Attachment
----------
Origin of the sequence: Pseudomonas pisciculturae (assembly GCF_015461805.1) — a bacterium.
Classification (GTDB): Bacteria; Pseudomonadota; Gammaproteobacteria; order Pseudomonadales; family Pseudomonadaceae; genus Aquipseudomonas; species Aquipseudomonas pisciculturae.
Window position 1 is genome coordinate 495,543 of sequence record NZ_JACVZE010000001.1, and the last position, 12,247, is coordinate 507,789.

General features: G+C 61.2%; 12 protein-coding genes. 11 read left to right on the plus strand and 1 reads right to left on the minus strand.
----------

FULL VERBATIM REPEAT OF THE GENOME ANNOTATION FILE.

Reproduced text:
Origin of the sequence: Pseudomonas pisciculturae (assembly GCF_015461805.1) — a bacterium.
Classification (GTDB): Bacteria; Pseudomonadota; Gammaproteobacteria; order Pseudomonadales; family Pseudomonadaceae; genus Aquipseudomonas; species Aquipseudomonas pisciculturae.
Window position 1 is genome coordinate 495,543 of sequence record NZ_JACVZE010000001.1, and the last position, 12,247, is coordinate 507,789.

General features: G+C 61.2%; 12 protein-coding genes. 11 read left to right on the plus strand and 1 reads right to left on the minus strand.